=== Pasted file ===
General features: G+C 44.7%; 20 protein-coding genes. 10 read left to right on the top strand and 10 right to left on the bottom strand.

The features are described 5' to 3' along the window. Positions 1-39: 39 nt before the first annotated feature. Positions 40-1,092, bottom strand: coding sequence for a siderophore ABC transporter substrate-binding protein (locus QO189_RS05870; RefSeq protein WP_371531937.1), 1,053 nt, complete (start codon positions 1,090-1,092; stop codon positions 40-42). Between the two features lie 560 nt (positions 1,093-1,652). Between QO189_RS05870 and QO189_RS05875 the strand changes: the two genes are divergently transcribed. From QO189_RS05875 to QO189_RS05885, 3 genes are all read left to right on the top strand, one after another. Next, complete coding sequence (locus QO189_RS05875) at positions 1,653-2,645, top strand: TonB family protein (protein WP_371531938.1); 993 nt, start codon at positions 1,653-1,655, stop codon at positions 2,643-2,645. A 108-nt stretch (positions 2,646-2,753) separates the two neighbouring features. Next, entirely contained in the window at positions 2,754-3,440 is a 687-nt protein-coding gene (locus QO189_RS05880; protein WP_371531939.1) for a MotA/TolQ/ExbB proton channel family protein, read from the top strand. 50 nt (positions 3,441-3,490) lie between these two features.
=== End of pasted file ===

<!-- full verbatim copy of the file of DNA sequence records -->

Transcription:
General features: G+C 44.7%; 20 protein-coding genes. 10 read left to right on the top strand and 10 right to left on the bottom strand.

The features are described 5' to 3' along the window. Positions 1-39: 39 nt before the first annotated feature. Positions 40-1,092, bottom strand: coding sequence for a siderophore ABC transporter substrate-binding protein (locus QO189_RS05870; RefSeq protein WP_371531937.1), 1,053 nt, complete (start codon positions 1,090-1,092; stop codon positions 40-42). Between the two features lie 560 nt (positions 1,093-1,652). Between QO189_RS05870 and QO189_RS05875 the strand changes: the two genes are divergently transcribed. From QO189_RS05875 to QO189_RS05885, 3 genes are all read left to right on the top strand, one after another. Next, complete coding sequence (locus QO189_RS05875) at positions 1,653-2,645, top strand: TonB family protein (protein WP_371531938.1); 993 nt, start codon at positions 1,653-1,655, stop codon at positions 2,643-2,645. A 108-nt stretch (positions 2,646-2,753) separates the two neighbouring features. Next, entirely contained in the window at positions 2,754-3,440 is a 687-nt protein-coding gene (locus QO189_RS05880; protein WP_371531939.1) for a MotA/TolQ/ExbB proton channel family protein, read from the top strand. 50 nt (positions 3,441-3,490) lie between these two features.